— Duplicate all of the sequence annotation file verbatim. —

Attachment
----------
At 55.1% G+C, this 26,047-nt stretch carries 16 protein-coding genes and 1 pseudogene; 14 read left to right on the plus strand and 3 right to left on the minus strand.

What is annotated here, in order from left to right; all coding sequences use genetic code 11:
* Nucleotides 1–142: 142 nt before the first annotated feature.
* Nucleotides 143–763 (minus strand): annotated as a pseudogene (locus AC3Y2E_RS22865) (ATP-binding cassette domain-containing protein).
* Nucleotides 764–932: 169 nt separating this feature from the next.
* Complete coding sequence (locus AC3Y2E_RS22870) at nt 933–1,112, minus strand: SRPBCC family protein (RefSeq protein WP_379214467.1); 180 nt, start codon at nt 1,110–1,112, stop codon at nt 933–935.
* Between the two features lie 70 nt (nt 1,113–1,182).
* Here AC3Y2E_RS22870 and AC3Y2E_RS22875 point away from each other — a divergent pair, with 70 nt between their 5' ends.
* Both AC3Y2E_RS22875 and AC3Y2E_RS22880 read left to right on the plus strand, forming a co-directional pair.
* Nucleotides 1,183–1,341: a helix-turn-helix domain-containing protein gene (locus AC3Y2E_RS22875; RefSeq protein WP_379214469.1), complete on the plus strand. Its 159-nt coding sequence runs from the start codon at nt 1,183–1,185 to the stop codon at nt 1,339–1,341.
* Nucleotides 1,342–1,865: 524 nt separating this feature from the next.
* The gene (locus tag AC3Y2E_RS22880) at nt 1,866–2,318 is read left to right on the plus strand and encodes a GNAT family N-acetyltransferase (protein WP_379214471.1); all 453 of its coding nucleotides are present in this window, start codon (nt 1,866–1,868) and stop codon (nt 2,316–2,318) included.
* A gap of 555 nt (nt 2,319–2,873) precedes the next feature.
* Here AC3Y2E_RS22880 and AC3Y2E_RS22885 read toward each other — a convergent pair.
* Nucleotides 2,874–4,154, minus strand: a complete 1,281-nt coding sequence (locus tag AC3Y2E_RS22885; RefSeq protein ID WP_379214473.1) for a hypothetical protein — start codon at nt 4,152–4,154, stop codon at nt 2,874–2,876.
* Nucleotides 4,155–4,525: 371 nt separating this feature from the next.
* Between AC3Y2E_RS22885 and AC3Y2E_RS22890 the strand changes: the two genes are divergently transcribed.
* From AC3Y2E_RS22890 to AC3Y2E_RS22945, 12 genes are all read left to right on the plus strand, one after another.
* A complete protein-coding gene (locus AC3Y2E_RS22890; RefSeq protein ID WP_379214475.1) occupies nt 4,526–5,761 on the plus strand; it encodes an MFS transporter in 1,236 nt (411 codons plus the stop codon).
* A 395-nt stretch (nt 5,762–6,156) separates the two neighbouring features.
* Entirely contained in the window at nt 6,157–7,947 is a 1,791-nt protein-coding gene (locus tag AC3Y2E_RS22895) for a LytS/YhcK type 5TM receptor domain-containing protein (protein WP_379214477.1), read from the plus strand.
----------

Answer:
At 55.1% G+C, this 26,047-nt stretch carries 16 protein-coding genes and 1 pseudogene; 14 read left to right on the plus strand and 3 right to left on the minus strand.

What is annotated here, in order from left to right; all coding sequences use genetic code 11:
* Nucleotides 1–142: 142 nt before the first annotated feature.
* Nucleotides 143–763 (minus strand): annotated as a pseudogene (locus AC3Y2E_RS22865) (ATP-binding cassette domain-containing protein).
* Nucleotides 764–932: 169 nt separating this feature from the next.
* Complete coding sequence (locus AC3Y2E_RS22870) at nt 933–1,112, minus strand: SRPBCC family protein (RefSeq protein WP_379214467.1); 180 nt, start codon at nt 1,110–1,112, stop codon at nt 933–935.
* Between the two features lie 70 nt (nt 1,113–1,182).
* Here AC3Y2E_RS22870 and AC3Y2E_RS22875 point away from each other — a divergent pair, with 70 nt between their 5' ends.
* Both AC3Y2E_RS22875 and AC3Y2E_RS22880 read left to right on the plus strand, forming a co-directional pair.
* Nucleotides 1,183–1,341: a helix-turn-helix domain-containing protein gene (locus AC3Y2E_RS22875; RefSeq protein WP_379214469.1), complete on the plus strand. Its 159-nt coding sequence runs from the start codon at nt 1,183–1,185 to the stop codon at nt 1,339–1,341.
* Nucleotides 1,342–1,865: 524 nt separating this feature from the next.
* The gene (locus tag AC3Y2E_RS22880) at nt 1,866–2,318 is read left to right on the plus strand and encodes a GNAT family N-acetyltransferase (protein WP_379214471.1); all 453 of its coding nucleotides are present in this window, start codon (nt 1,866–1,868) and stop codon (nt 2,316–2,318) included.
* A gap of 555 nt (nt 2,319–2,873) precedes the next feature.
* Here AC3Y2E_RS22880 and AC3Y2E_RS22885 read toward each other — a convergent pair.
* Nucleotides 2,874–4,154, minus strand: a complete 1,281-nt coding sequence (locus tag AC3Y2E_RS22885; RefSeq protein ID WP_379214473.1) for a hypothetical protein — start codon at nt 4,152–4,154, stop codon at nt 2,874–2,876.
* Nucleotides 4,155–4,525: 371 nt separating this feature from the next.
* Between AC3Y2E_RS22885 and AC3Y2E_RS22890 the strand changes: the two genes are divergently transcribed.
* From AC3Y2E_RS22890 to AC3Y2E_RS22945, 12 genes are all read left to right on the plus strand, one after another.
* A complete protein-coding gene (locus AC3Y2E_RS22890; RefSeq protein ID WP_379214475.1) occupies nt 4,526–5,761 on the plus strand; it encodes an MFS transporter in 1,236 nt (411 codons plus the stop codon).
* A 395-nt stretch (nt 5,762–6,156) separates the two neighbouring features.
* Entirely contained in the window at nt 6,157–7,947 is a 1,791-nt protein-coding gene (locus tag AC3Y2E_RS22895) for a LytS/YhcK type 5TM receptor domain-containing protein (protein WP_379214477.1), read from the plus strand.